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Forget the Cola Wars, here comes Coca-Cola and PepsiCo's Coffee Clash - comment

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About two years ago, on holiday in Sicily, I fell deeply in love with coffee. I'd never really drunk it before, but since that first tentative iced coffee on a terrace in Palermo, I haven't stopped. Today, my kitchen boasts a cafetière, an espresso machine, even a grinder - the hallmark paraphernalia of the coffee addict.

PepsiCos Pepsi Cafe is due to launch in the US in April

PepsiCo's Pepsi Cafe is due to launch in the US in April

The Coca-Cola Co has gone through a similar Damascene conversion to caffeine. The group's flagship soda brand has always been associated with the coffee bean but since buying the Costa Coffee chain in January last year, Coca-Cola has plunged feet first into the category, launching coffee RTDs around the world and expanding a portfolio of coffee-flavoured Cokes. With the Costa purchase, Coca-Cola gained not only a retail outlet for coffee but also access to coffee beans and roasters - the hallmark paraphernalia of a coffee business.

As we step into 2020, Coca-Cola is brewing up a fresh battleground to further fuel its coffee fixation. The US was never a major focus of the Costa Coffee acquisition; at the time of purchase, there were no Costa branches in the country, despite the chain's stature as the second-largest coffee shop operator worldwide, after Starbucks. But, it seems Coca-Cola is keen to bring its coffee products to the world's largest soft drinks market by value. Earlier this month, a social media account that highlights new snacks and beverages posted a picture of a Coca-Cola-flavoured RTD coffee range. Three flavours were shown - caramel, vanilla and dark blend - with the account saying they are due to hit US shelves in April. Coca-Cola refused to be drawn on the launch. But, April just happens to be the same month PepsiCo is due to release the first cans from its own flagship coffee project in the US, Pepsi Café.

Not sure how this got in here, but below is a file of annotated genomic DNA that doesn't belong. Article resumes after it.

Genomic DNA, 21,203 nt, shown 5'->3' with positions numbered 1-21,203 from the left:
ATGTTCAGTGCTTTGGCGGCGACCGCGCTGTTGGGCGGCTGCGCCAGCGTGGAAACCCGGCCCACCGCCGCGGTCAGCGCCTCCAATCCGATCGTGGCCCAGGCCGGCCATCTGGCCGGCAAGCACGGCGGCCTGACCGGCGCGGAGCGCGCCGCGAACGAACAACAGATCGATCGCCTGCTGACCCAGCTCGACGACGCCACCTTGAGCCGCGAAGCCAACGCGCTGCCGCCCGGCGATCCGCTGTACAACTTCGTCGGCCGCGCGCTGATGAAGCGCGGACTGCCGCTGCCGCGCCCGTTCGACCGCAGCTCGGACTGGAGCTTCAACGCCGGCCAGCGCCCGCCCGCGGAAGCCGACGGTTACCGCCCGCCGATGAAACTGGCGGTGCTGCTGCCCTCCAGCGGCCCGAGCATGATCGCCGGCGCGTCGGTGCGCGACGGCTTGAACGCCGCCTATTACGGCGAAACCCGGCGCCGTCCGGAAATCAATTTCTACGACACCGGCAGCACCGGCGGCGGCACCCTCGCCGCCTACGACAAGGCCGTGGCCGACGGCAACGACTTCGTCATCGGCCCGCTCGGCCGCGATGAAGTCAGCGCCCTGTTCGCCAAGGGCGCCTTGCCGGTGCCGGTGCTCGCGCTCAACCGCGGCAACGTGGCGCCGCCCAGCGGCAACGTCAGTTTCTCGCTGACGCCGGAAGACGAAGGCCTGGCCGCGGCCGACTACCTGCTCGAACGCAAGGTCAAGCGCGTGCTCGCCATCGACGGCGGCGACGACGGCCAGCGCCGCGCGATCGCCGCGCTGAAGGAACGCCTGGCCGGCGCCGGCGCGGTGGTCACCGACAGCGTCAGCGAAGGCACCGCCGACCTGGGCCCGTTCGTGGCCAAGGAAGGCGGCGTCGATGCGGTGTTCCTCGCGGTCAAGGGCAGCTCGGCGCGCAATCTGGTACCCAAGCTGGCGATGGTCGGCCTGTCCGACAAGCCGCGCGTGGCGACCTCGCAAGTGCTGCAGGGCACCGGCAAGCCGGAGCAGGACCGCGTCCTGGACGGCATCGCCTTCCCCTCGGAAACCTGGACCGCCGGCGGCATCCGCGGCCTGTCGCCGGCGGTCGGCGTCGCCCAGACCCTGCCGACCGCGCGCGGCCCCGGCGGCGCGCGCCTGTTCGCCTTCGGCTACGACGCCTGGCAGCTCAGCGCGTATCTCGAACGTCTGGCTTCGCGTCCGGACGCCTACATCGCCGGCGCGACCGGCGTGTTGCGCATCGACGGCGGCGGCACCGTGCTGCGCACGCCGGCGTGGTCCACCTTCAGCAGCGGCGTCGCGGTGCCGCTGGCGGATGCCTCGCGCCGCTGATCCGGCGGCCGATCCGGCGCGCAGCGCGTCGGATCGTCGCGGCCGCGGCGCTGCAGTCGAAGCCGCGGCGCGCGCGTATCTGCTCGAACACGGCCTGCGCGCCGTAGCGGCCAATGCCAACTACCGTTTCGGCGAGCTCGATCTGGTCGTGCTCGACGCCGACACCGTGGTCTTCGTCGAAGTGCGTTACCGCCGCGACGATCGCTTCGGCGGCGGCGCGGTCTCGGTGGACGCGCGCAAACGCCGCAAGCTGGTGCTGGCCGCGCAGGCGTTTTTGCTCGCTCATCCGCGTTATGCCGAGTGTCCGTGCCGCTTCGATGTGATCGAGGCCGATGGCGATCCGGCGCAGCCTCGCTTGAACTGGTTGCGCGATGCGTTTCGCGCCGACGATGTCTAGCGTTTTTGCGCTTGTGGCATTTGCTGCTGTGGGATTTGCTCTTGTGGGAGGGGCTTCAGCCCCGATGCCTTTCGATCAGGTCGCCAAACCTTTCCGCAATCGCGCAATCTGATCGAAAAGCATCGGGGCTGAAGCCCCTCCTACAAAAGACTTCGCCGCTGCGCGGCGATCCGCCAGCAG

It's like the 1980s all over again, except instead of going head-to-head in the Cola Wars, PepsiCo and Coca-Cola will battle it out in the Coffee Clash. 

There is much up for grabs. According to GlobalData figures, Americans drink less coffee than their European counterparts (2.9kg per person compared to 4kg in Western Europe) but more than the UK, where hot coffee consumption is only 1.9kg per person. The hot coffee category in the US is expected to be worth just under US$20bn by 2023, an annual growth rate of more than 4%.

Meanwhile, iced/RTD coffee grew US volumes by 9% in 2018, the second-largest growth rate in soft drinks. Similar annual increases are predicted to continue until at least 2024, GlobalData says.

There's a lot to play for, then, but who will win the US coffee showdown?

PepsiCo, which for the past 25 years has distributed Starbucks RTDs in the US and more recently Latin America, showed its hand last year with a tie-up with Italy's Luigi Lavazza. Like Coca-Cola's Costa purchase, this should give the Pepsi producer clear access to quality coffee. As us addicts will tell you, good coffee is all about the bean. 

But, Coca-Cola appears more bullish in its coffee plans. Costa was a bold move, but the company has also not been shy in leveraging the Coke brand in coffee RTD roll-outs around the world. To compound matters, it also has a new Costa Coffee RTD range and access to Costa's vending machines, which management in the company's bottler network have already pinpointed as a key distribution channel.

Whoever prevails in the new coffee contest, one thing is certain - our grocery shelves will see a lot more coffee innovation. Cold-brew Cokes, Pepsi lattes, Mountain Dew macchiatos – anything is possible.

Looks like I picked the right time to start drinking coffee.

Click here to read the latest from the The just-drinks Analyst


Expert Analysis

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Iced/RTD Tea Drinks (Soft Drinks) Market in Canada - Outlook to 2022: Market Size, Growth and Forecast Analytics

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